Title: A Closed and Common Orbit
Author: Becky Chambers
Rating: 4.5/5 stars
Series? Companion Novel to The Long Way To A Small, Angry Planet
Disclaimer: I received a copy of this book from the publisher in exchange for an honest review.
Note: This review will contain spoilers for the prequel The Long Way To A Small, Angry Planet. Common Orbit can be read as a standalone, although you will be spoiled for part of Small Angry Planet’s ending.
I read Small Angry Planet earlier on this year and it catapulted into my all time favourite list, it’s a scifi bursting with heart and soul. Needless to say, I have been anticipating the release of Common Orbit ever since.
Companion novels are a mixed beast for me, although I love revisiting the world, I am always afraid I won’t love it as much as the original if the characters I grew to love are no longer around. My fears were quickly dispelled as Common Orbit prove to retain all the heart that made me love Small Angry Planet. It also stood on its own two feet as an excellent, thought provoking novel that examines the meaning of family and identity.
Common Orbit follows directly from the ending of Small Angry Planet, featuring two side characters from the prequel book: the newly rebooted Lovelace (I will call her by her preferred name: Sidra, from here on out), and Enhanced mechanic Pepper. Bringing these two together was a stroke of genius, as they both sit on the fringe of the society the Galactic Commons have created.
As an AI, Sidra struggles with claiming her agency and identity. A similar story emerges as we become privy to Pepper’s past as one of several Enhanced (eugenic children, designed to perfectly serve and perform a singular task) working in a nameless factory. While Small Angry Planet was a story of found family and coexistence amongst different species, Common Orbit pushes at the boundaries and rules of that society. It’s about two young girls, grappling and expanding the idea of humanity – especially in the context to their interactions with others around them.
I found both storylines introduced in this book engaging, although I have to say I enjoyed Sidra’s portion a little more as we got to explore the Galactic Commons in further details. We learned a lot about the Aandrisks in Small Angry Planet, thanks to the beautiful Sissix. In this book, we got to see more of the silent Aeluon’s society – and their delightful and fluid approach to gender and sexuality. Watching Sidra learn to assimilate to society, while retaining her core identity was endlessly fascinating , especially the disconnect she feels between her AI mind and artificial body kit. The book manages to make the reader separate Sidra’s mind from her form, and for us to consider AI not only when they’re in a humanoid body – but also when they’re inhabiting entire ships. Becky Chambers brought up several questions that I had never even thought of asking! If you’re a sucker for ‘the ghost in the machine’ type story, you will absolutely love this book.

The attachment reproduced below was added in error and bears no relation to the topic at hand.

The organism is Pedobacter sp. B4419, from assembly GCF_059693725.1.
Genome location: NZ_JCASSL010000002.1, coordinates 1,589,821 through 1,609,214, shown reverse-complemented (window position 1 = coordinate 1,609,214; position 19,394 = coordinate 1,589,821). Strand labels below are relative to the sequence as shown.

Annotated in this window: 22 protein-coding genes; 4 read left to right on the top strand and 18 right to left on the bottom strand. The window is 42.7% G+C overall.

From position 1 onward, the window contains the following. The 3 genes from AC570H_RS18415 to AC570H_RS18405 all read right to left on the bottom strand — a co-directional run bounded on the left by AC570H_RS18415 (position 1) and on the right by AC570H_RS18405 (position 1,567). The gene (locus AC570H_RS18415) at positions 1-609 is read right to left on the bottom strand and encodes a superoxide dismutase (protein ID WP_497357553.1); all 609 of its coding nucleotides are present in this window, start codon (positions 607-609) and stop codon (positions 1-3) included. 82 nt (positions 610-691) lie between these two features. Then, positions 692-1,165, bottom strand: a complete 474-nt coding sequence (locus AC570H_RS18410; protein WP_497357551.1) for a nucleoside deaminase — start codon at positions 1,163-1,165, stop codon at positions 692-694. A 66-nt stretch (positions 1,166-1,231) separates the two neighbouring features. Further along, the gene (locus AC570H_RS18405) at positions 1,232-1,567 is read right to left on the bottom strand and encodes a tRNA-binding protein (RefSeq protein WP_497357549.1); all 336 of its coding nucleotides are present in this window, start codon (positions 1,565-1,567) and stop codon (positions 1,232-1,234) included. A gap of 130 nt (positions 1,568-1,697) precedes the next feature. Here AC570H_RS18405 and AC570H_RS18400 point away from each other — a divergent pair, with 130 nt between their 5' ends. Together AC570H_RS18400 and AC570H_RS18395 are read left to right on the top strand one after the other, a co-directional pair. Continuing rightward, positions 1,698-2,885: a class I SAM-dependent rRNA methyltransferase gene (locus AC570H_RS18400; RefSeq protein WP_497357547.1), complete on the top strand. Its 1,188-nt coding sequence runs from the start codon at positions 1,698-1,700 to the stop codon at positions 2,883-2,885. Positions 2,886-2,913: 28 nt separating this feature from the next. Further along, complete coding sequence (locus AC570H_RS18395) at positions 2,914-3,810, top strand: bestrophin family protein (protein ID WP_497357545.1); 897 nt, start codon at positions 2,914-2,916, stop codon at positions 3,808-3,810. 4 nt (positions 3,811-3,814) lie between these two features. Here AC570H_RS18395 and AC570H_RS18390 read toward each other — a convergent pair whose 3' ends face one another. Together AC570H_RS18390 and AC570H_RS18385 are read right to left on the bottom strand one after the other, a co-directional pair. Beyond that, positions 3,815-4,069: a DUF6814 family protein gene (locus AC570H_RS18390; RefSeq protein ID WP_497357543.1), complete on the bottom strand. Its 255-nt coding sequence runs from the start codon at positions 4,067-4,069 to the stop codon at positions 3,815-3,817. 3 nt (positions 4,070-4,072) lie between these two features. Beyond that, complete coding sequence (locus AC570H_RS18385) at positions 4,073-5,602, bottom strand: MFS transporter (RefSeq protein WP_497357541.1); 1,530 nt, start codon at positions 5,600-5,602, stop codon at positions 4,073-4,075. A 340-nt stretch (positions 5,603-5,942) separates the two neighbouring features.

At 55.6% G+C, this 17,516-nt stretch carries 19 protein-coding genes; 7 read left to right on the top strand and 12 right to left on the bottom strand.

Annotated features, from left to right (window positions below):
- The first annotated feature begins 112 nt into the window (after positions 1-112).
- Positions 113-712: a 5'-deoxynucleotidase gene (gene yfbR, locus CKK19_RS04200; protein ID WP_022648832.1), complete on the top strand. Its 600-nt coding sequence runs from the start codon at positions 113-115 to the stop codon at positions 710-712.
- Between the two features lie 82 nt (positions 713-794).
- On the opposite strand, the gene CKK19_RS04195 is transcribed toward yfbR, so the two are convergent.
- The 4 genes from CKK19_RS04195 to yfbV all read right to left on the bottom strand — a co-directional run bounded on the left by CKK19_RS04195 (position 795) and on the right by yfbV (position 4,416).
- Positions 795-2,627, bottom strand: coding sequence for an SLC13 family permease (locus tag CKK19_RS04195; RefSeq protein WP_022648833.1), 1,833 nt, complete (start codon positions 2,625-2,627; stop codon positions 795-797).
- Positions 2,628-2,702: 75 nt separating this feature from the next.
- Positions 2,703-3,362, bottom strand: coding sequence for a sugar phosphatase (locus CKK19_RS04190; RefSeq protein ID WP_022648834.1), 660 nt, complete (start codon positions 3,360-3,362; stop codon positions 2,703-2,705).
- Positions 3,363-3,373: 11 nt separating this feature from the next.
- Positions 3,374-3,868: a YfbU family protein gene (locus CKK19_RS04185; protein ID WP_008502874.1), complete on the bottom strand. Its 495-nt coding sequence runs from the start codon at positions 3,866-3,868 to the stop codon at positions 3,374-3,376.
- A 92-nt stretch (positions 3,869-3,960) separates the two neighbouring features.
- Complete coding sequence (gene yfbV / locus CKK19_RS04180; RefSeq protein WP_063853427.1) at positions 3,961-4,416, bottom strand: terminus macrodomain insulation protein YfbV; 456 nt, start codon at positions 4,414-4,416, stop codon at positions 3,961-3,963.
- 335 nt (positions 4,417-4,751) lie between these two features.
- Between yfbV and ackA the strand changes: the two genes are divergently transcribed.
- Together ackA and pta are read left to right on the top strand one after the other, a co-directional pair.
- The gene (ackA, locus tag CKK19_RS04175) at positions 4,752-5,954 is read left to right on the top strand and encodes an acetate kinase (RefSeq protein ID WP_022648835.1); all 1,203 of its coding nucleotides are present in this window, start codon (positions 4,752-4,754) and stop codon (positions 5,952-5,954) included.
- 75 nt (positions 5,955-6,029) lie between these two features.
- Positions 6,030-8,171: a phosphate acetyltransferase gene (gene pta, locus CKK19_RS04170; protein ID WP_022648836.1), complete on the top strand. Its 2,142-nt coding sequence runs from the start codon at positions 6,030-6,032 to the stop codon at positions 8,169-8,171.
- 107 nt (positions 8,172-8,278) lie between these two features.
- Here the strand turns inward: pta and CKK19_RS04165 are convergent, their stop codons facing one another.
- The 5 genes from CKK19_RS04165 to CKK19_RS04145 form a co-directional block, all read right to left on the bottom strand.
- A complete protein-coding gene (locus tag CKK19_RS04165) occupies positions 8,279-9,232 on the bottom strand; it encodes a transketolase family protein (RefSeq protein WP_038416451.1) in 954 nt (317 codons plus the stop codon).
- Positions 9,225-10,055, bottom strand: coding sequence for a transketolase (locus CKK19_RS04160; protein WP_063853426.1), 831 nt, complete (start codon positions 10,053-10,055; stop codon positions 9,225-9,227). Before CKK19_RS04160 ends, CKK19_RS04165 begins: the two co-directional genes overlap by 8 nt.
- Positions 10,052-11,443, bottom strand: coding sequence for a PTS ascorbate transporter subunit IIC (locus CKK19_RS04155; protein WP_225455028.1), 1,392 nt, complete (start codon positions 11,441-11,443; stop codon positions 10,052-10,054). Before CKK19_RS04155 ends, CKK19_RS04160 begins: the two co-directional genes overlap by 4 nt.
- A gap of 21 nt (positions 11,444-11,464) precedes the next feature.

Pepper’s story was engrossing in a completely different manner, the plotline was part dystopia, part survivor story a la Robin Crusoe and The Martian. The rapport that Pepper built with Owl is one of the best relationships across both books, I love how Becky Chambers managed to pack so much emotion into so few pages. Seeing an AI teach a lost girl how to become human? Simply delightful! I also enjoyed the shift in tone and language employed as Pepper aged throughout the book, her voice always felt very authentic to me as a reader.
While I absolutely loved the book, I wished we got more time to build up to its conclusion. The last 10% of this book felt slightly rushed, especially in comparison to Becky Chambers’s track record for considered and nuanced writing. Nonetheless, I cannot thank her enough for bringing us this universe, filled diversity, tolerance, and lovable characters. I have my fingers and toes crossed for another book released in this world – I just can’t get enough.
If you’re ever feeling down in the dumps over the state of the world, go run to your nearest book shop and grab yourself a copy of this series. It’s definitely cemented itself as my favourite scifi series in a long time.